grades = [100, 100, 90, 40, 80, 100, 85, 70, 90, 65, 90, 85, 50.5]

def grades_sum(grades):
    sum = 0
    for i in grades:
        sum += grades[i]

That's my code and I'm trying to understand why I'm getting an out of index traceback.

  • I think you will find that this method of doing for loops is more useful and less bug prone than the traditional C-style for loop where you use an index variable, etc... (think about whether there could be something even more useful than this method though)
    – Wes
    Jan 12, 2013 at 1:58
  • 2
    You should not name your variable sum, because that's the name of a built-in function, and it can lead to confusion.
    – abarnert
    Jan 12, 2013 at 2:42

3 Answers 3


Iterating over a list will return the item in the list, not the index of the item. The correct code as you have written it would look like this:

def grades_sum(grades):
    total = 0
    for grade in grades:
        total += grade 
    return total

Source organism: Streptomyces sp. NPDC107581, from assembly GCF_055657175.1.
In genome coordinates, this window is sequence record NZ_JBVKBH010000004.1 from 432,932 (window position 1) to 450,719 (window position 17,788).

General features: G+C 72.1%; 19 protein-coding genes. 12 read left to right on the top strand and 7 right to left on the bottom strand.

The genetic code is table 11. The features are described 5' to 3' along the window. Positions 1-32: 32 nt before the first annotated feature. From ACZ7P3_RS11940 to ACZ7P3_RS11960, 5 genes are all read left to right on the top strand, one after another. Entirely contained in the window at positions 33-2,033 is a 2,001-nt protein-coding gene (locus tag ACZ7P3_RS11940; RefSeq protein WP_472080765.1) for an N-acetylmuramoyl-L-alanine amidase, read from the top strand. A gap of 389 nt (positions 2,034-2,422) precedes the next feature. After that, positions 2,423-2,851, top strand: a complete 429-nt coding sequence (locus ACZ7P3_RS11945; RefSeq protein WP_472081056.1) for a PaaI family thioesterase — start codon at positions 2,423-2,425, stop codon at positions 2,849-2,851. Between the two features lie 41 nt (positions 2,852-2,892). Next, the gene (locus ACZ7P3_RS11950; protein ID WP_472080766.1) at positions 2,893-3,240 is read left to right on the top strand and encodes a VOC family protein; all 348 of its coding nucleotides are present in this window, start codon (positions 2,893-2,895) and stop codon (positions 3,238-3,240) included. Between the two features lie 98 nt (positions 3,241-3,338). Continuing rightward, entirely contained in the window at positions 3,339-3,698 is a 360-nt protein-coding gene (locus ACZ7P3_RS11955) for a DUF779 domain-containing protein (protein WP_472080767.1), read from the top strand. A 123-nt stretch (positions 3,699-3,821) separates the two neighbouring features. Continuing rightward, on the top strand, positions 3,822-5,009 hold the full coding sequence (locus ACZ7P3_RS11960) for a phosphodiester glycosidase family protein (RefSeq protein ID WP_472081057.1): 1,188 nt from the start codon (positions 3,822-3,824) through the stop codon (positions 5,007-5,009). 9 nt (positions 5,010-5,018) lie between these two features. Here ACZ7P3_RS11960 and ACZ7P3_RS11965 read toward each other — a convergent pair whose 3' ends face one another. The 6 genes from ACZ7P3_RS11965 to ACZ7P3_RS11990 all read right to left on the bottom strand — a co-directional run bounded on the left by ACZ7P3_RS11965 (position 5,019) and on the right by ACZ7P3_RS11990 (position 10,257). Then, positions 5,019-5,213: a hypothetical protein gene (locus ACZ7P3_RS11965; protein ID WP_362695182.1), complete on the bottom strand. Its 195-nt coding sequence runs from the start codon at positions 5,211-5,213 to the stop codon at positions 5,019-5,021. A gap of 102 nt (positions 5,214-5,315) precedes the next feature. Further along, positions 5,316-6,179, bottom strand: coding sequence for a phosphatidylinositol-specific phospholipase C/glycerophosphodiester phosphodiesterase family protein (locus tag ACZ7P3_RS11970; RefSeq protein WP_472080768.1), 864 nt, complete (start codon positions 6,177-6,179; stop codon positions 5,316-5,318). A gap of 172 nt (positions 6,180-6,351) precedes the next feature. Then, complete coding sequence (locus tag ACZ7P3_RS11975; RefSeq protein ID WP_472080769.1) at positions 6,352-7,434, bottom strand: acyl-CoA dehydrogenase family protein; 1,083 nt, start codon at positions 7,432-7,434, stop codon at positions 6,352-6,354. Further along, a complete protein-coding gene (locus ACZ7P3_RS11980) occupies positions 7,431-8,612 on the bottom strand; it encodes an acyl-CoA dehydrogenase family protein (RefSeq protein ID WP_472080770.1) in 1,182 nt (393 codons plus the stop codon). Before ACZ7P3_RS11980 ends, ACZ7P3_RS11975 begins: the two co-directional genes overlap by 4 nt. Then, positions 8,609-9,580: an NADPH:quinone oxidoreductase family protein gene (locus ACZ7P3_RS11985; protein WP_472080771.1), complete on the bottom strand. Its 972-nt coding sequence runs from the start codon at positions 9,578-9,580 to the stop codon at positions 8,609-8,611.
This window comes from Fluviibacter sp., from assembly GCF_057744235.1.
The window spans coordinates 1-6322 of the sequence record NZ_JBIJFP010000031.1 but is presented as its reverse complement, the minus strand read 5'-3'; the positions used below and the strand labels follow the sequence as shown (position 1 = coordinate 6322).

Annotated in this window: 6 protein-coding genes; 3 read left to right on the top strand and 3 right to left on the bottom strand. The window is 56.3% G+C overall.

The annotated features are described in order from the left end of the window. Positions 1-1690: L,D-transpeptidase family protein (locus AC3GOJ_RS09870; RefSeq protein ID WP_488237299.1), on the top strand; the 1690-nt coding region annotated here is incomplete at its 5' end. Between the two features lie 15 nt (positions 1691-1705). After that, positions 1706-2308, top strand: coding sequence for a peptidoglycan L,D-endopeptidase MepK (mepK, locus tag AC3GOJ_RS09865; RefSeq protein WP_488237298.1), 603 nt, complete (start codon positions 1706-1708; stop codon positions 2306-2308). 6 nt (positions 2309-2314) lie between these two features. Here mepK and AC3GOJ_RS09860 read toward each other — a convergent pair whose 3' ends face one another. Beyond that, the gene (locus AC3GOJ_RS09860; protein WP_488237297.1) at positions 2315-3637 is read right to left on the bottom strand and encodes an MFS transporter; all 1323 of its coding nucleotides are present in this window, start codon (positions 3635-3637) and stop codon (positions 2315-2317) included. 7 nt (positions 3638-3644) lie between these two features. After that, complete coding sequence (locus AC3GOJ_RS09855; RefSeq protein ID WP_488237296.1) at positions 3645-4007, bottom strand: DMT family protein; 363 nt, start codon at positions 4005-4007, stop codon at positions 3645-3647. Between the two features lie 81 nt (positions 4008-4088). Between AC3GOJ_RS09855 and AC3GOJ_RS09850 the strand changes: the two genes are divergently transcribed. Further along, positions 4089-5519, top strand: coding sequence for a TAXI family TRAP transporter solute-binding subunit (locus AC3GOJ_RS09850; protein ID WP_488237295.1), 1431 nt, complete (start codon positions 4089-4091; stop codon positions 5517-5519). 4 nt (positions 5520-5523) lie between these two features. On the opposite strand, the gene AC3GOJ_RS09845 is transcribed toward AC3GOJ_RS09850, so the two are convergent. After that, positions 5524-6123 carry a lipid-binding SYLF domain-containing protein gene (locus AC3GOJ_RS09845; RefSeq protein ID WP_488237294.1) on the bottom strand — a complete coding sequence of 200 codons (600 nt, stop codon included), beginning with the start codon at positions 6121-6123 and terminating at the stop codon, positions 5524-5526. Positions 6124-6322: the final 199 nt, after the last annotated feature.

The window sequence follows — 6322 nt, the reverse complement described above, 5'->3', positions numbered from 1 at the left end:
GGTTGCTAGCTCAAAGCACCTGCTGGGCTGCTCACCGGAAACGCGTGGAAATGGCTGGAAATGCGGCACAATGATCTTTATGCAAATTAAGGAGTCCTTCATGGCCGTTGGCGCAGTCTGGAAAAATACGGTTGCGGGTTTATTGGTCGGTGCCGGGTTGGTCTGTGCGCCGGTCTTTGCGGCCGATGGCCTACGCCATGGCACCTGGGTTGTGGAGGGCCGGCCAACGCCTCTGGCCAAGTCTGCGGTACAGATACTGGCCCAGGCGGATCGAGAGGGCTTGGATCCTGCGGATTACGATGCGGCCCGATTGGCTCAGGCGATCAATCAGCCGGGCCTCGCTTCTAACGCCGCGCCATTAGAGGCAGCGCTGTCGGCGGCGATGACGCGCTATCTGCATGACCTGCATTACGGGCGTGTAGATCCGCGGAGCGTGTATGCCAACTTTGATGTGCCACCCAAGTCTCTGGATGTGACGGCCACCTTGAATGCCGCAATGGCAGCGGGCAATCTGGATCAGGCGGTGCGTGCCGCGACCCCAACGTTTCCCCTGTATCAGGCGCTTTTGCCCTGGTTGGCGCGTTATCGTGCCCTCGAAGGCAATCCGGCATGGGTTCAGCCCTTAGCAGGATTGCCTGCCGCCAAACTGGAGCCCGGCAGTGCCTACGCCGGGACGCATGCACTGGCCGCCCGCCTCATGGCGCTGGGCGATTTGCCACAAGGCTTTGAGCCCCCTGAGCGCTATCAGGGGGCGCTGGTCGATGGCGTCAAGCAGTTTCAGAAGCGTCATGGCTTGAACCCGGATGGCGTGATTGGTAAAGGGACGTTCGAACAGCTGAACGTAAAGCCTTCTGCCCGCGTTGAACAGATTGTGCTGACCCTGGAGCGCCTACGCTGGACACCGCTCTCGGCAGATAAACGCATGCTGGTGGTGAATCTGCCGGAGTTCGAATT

Of course as others have answered this can be done much more elegant using sum.

If you actually need the index for something else you could use enumerate like this:

def grades_sum(grades):
    total = 0
    for i, grade in enumerate(grades):
        total += grade #or grades[i] 
    return total

Or if you don't care about retrieving the item at all

def grades_sum(grades):
    total = 0
    for i in range(len(grades)):
        total += grades[i] 
    return total
  • 1
    less confusing if you do not use the variable name sum (as the OP did) just to introduce the Python function sum
    – dawg
    Jan 23, 2013 at 6:52

You don't need to do grade[i] because you're already referencing the elements in the list - all you need to do it replace that with a plain old i

However, there is already a builtin function for this - sum

  • 1
    Thank you! Assignment told me to avoid using sum().
    – user1971598
    Jan 12, 2013 at 1:23

for i in grades: iterates over the elements in grades. It doesn't iterate over the indexes.

To fix your code, just use i instead of grades[i].

Don't be afraid of using print statements. They're excellent for debugging code.

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